Russia Claims U.S. Drone Downed Itself During ‘Sharp Maneuvering’

The Russian military has claimed that a U.S. drone that crashed over the Black Sea downed itself following “sharp maneuvering.”

The U.S. Air Force said on Tuesday that two “reckless” Russian fighter pilots forced the MQ-9 “Reaper” drone to plummet into the Black Sea after colliding with it over international waters. A short time later, Russia’s Ministry of Defense offered its own explanation, claiming that the U.S. was entirely at fault for the drone’s destruction.

A statement from the ministry said that the drone had “violated” airspace by flying toward the Russian-occupied territory of Crimea with its transponders turned off. Russian jets were then sent to “identify the violator” but did not use weapons or make contact with the U.S. aircraft, according to the ministry.

“As a result of sharp maneuvering around 9.30 (Moscow time), the MQ-9 unmanned aerial vehicle went into an uncontrolled flight with a loss of altitude and collided with the water surface,” the statement says.

“The Russian fighters did not use airborne weapons, did not come into contact with the unmanned aerial vehicle and returned safely to the home airfield,” it continues.

U.S. Drone Russian MOD Black Sea Incident
Russia’s Defense Minister Sergei Shoigu and President Vladimir Putin are pictured on the left, while a U.S. MQ-9 “Reaper” drone is shown on the right. The Russian Ministry of Defense on Tuesday claimed an MQ-9 that the U.S. says was brought down by Russian fighter jets over international waters in the Black Sea had actually downed itself following “sharp maneuvering.”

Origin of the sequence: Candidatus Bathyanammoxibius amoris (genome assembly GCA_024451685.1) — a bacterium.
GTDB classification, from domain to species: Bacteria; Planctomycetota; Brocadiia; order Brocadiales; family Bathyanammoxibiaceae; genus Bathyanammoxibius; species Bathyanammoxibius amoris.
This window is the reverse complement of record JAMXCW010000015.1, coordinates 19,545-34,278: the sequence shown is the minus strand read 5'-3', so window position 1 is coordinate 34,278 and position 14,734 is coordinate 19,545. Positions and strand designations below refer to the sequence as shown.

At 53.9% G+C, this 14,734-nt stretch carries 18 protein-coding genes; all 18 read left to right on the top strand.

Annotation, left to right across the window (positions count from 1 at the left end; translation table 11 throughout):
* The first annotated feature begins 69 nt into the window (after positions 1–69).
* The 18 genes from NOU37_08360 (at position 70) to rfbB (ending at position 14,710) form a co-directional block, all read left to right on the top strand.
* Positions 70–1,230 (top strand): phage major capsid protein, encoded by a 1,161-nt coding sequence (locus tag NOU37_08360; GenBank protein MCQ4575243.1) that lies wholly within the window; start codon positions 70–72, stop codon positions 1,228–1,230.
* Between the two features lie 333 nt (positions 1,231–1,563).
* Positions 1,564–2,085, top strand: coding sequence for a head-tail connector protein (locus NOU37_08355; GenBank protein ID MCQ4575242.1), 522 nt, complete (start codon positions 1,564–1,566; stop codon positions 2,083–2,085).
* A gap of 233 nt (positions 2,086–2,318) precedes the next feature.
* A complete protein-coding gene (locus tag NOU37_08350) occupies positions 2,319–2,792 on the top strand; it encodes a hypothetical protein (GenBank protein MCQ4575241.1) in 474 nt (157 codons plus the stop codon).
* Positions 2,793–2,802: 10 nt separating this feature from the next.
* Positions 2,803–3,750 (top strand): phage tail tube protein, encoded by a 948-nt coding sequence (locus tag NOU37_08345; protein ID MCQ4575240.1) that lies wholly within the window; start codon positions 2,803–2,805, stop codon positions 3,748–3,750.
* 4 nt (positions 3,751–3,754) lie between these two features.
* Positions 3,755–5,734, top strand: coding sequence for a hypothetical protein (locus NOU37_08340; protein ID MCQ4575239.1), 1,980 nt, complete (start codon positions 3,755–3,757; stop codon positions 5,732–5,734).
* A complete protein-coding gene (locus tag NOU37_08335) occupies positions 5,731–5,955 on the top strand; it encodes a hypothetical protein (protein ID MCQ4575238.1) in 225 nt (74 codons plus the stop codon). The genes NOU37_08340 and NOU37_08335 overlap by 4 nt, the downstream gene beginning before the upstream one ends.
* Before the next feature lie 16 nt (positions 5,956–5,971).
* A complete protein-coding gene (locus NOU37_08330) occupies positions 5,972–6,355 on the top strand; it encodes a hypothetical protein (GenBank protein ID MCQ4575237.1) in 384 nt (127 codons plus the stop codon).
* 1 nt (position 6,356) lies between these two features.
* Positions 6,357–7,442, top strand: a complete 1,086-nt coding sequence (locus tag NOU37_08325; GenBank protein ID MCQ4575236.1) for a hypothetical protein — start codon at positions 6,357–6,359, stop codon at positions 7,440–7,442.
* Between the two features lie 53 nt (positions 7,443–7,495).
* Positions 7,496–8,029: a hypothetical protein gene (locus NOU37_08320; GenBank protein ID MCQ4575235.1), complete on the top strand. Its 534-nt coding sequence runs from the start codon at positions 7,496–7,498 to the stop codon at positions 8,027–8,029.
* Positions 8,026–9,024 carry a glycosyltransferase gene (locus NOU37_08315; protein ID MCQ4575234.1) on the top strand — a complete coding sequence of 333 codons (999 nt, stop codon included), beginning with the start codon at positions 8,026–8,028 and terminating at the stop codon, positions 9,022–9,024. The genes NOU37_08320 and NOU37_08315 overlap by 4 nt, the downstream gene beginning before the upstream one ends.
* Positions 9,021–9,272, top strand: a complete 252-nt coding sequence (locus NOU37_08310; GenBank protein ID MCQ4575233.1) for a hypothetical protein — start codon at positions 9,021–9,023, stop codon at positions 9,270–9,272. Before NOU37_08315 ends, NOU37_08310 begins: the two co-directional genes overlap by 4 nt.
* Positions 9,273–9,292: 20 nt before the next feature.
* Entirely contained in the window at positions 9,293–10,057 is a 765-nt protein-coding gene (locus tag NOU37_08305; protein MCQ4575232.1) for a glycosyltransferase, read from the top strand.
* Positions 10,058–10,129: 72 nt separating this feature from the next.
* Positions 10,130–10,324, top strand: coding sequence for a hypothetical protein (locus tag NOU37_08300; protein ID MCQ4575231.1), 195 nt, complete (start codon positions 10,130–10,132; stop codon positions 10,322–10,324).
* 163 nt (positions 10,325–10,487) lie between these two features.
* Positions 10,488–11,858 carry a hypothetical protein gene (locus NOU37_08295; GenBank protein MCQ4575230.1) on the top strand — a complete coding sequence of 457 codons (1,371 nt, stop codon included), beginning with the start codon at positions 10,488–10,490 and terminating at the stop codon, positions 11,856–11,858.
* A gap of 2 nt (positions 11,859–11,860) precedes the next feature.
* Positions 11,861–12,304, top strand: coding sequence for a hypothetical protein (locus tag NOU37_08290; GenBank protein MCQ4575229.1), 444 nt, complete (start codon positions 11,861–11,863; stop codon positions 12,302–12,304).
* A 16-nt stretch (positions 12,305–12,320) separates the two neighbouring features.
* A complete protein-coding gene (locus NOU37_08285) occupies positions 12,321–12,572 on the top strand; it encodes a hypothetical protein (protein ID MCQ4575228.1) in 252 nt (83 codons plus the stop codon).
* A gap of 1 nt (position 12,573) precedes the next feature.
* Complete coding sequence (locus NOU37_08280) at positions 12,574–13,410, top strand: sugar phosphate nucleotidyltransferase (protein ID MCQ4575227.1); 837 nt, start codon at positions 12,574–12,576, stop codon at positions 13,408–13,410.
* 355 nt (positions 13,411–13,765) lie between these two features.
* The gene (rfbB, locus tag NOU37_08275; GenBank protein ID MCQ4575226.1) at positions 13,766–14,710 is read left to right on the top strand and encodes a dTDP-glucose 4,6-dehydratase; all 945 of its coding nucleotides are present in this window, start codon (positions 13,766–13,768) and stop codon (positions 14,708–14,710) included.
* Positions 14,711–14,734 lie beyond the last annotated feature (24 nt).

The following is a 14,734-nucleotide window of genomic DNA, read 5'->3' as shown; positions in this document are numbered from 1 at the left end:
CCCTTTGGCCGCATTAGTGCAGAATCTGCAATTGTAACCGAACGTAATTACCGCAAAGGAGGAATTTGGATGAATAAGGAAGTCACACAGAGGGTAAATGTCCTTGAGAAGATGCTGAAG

Mikhail Svetlov; John Moore

In sharp contrast to Russia’s explanation, the U.S. military said that the drone was forced down after two Russian Su-27 jets “conducted an unsafe and unprofessional intercept” over international waters, following “a pattern of dangerous actions by Russian pilots” in international airspace.

The U.S. says that the Russian jets “dumped fuel on and flew in front of” the unmanned vehicle, which had been conducting “routine operations.” A jet apparently then made contact with and damaged the drone’s propeller, forcing operators to ditch it into the Black Sea.

“In fact, this unsafe and unprofessional act by the Russians nearly caused both aircraft to crash,” U.S. Air Force General James B. Hecker said in a statement. “U.S. and Allied aircraft will continue to operate in international airspace and we call on the Russians to conduct themselves professionally and safely.”

National Security Council Strategic Communications Coordinator John Kirby told reporters that the incident was “unique” in “how unsafe and unprofessional, indeed how reckless it was.” He also said that the drone crash would not stop the U.S. from flying similar missions “in international airspace over international waters.”

“If the message is that they want to deter or dissuade us from flying and operating in international airspace over the Black Sea, then that message will fail, because that is not going to happen,” Kirby said.

“The Black Sea belongs to no one nation, and we are going to continue to do what we need to do for our own national security interests in that part of the world,” he added.

The Pentagon declined comment when asked about the Russian military’s statement explaining the incident.

Newsweek has reached out to the White House via email for comment.

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